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Oman moves ahead with overdue reforms

Oman's leadership pushes ahead with reforms, cornered by the COVID-19 crisis and long-standing weaknesses in the local economy. Activists call for a constitutional monarchy.
Oman's Sultan Haitham bin Tariq meets with US Secretary of State at al-Alam palace in the capital Muscat on February 21, 2020. (Photo by ANDREW CABALLERO-REYNOLDS / AFP) (Photo by ANDREW CABALLERO-REYNOLDS/AFP via Getty Images)

The Middle East’s only sultanate has moved a step further into closer conformity with its neighbors' political systems by designating its first crown prince, the ruler’s oldest son.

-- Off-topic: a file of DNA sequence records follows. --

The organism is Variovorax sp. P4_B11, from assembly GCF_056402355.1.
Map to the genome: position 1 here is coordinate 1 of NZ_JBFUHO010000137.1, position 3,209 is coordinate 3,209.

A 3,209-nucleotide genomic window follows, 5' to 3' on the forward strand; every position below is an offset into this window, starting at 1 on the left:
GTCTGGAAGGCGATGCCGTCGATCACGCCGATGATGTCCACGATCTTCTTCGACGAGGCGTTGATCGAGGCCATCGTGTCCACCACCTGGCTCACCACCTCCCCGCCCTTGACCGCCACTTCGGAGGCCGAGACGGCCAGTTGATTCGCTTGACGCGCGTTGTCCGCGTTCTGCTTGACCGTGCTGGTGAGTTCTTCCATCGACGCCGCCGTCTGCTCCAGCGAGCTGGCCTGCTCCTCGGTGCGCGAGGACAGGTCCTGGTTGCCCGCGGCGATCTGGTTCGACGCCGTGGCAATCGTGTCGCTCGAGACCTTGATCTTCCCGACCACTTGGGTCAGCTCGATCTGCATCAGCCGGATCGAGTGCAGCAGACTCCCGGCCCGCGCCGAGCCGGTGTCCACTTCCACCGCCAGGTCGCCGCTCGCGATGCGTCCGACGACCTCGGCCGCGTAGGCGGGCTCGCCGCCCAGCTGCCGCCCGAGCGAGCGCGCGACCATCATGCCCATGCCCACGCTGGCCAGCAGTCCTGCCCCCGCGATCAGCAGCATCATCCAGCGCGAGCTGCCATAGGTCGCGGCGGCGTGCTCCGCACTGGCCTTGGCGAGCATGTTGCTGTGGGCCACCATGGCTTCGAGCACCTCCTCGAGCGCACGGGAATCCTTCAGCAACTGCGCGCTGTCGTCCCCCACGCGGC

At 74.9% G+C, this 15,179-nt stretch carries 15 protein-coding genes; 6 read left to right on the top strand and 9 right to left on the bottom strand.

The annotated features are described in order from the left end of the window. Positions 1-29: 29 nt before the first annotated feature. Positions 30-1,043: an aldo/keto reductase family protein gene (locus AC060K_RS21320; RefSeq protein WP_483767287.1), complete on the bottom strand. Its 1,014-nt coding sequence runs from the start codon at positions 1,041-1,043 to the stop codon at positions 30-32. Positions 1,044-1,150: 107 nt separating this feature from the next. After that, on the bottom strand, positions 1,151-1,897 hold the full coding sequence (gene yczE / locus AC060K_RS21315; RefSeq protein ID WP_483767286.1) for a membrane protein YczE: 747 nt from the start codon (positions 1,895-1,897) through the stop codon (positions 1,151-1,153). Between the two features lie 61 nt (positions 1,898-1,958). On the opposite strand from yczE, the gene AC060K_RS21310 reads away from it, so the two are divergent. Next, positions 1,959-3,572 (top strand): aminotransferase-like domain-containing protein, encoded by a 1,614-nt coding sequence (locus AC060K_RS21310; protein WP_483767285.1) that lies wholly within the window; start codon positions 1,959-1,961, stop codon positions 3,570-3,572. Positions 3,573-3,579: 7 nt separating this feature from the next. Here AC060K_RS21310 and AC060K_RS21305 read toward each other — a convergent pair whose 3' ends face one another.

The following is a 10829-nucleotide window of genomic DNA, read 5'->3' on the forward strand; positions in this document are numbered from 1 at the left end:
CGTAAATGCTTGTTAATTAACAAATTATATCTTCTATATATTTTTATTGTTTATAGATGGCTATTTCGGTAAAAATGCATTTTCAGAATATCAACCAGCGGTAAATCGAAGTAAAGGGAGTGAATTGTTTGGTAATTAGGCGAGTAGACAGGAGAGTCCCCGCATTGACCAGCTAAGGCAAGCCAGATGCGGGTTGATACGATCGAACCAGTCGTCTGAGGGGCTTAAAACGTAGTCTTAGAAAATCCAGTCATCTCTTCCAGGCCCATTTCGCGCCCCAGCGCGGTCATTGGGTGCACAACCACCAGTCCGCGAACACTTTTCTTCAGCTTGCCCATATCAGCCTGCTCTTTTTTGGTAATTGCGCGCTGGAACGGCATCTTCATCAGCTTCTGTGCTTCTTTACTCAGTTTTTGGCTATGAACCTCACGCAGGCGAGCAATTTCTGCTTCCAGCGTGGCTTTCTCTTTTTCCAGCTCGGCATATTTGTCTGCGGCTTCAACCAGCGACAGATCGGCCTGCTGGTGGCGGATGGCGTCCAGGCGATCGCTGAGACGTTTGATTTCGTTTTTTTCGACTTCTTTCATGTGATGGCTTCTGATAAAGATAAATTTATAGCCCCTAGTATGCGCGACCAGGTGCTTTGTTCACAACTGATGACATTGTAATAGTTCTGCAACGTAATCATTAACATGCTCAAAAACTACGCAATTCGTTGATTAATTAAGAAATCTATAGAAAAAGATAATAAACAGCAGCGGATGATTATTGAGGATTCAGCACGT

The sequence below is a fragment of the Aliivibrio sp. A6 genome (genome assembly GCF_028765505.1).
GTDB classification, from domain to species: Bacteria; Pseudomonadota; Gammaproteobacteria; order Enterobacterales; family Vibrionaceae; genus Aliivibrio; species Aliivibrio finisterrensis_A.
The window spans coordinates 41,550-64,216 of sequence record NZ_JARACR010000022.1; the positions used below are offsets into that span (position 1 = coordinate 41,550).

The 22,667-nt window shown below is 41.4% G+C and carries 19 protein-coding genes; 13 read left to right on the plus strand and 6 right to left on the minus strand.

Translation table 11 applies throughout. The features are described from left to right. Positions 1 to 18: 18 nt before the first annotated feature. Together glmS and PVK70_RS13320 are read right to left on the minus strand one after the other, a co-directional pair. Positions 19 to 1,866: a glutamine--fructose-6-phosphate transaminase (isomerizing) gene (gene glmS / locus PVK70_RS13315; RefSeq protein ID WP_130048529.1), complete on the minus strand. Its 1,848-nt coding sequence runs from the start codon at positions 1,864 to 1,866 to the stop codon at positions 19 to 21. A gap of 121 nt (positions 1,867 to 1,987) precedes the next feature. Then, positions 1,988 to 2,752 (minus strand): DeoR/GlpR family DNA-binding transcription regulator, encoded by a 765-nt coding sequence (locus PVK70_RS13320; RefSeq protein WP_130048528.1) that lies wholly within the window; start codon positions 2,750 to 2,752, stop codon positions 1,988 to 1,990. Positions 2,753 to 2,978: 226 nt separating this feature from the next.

Bloomberg columnist Bobby Ghosh had previously said that Oman had “strangest system of royal succession conceived in modern times” — the previous sultan, Qaboos bin Said Al Said, had named a cousin as his successor in a sealed envelope opened after Qaboos' death a year ago. Qaboos had no children or brothers. Now, Dhi Yazan Bin Haitham, the oldest son of Sultan Haitham bin Tariq Al Said, is the crown prince.

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